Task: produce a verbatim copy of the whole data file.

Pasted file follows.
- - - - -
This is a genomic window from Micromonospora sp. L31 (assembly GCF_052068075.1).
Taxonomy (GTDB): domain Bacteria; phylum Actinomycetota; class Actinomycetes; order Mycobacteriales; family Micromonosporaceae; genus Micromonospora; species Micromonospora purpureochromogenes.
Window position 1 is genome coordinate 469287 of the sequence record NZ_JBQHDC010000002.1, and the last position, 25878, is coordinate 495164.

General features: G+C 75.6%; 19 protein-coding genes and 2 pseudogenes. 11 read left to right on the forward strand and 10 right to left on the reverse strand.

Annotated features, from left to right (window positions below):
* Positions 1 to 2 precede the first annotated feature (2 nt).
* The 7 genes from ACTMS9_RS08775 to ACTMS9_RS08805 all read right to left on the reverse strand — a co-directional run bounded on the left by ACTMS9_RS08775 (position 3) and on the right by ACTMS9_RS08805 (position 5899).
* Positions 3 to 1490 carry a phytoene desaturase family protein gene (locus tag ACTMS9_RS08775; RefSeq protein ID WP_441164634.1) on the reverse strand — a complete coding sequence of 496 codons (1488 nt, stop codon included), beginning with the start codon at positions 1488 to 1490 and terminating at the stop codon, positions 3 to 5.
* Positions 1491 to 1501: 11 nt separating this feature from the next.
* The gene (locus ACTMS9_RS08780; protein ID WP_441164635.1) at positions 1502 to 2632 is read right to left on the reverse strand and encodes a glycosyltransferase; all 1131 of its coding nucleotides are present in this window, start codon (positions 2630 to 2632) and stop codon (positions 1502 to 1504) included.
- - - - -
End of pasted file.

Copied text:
This is a genomic window from Micromonospora sp. L31 (assembly GCF_052068075.1).
Taxonomy (GTDB): domain Bacteria; phylum Actinomycetota; class Actinomycetes; order Mycobacteriales; family Micromonosporaceae; genus Micromonospora; species Micromonospora purpureochromogenes.
Window position 1 is genome coordinate 469287 of the sequence record NZ_JBQHDC010000002.1, and the last position, 25878, is coordinate 495164.

General features: G+C 75.6%; 19 protein-coding genes and 2 pseudogenes. 11 read left to right on the forward strand and 10 right to left on the reverse strand.

Annotated features, from left to right (window positions below):
* Positions 1 to 2 precede the first annotated feature (2 nt).
* The 7 genes from ACTMS9_RS08775 to ACTMS9_RS08805 all read right to left on the reverse strand — a co-directional run bounded on the left by ACTMS9_RS08775 (position 3) and on the right by ACTMS9_RS08805 (position 5899).
* Positions 3 to 1490 carry a phytoene desaturase family protein gene (locus tag ACTMS9_RS08775; RefSeq protein ID WP_441164634.1) on the reverse strand — a complete coding sequence of 496 codons (1488 nt, stop codon included), beginning with the start codon at positions 1488 to 1490 and terminating at the stop codon, positions 3 to 5.
* Positions 1491 to 1501: 11 nt separating this feature from the next.
* The gene (locus ACTMS9_RS08780; protein ID WP_441164635.1) at positions 1502 to 2632 is read right to left on the reverse strand and encodes a glycosyltransferase; all 1131 of its coding nucleotides are present in this window, start codon (positions 2630 to 2632) and stop codon (positions 1502 to 1504) included.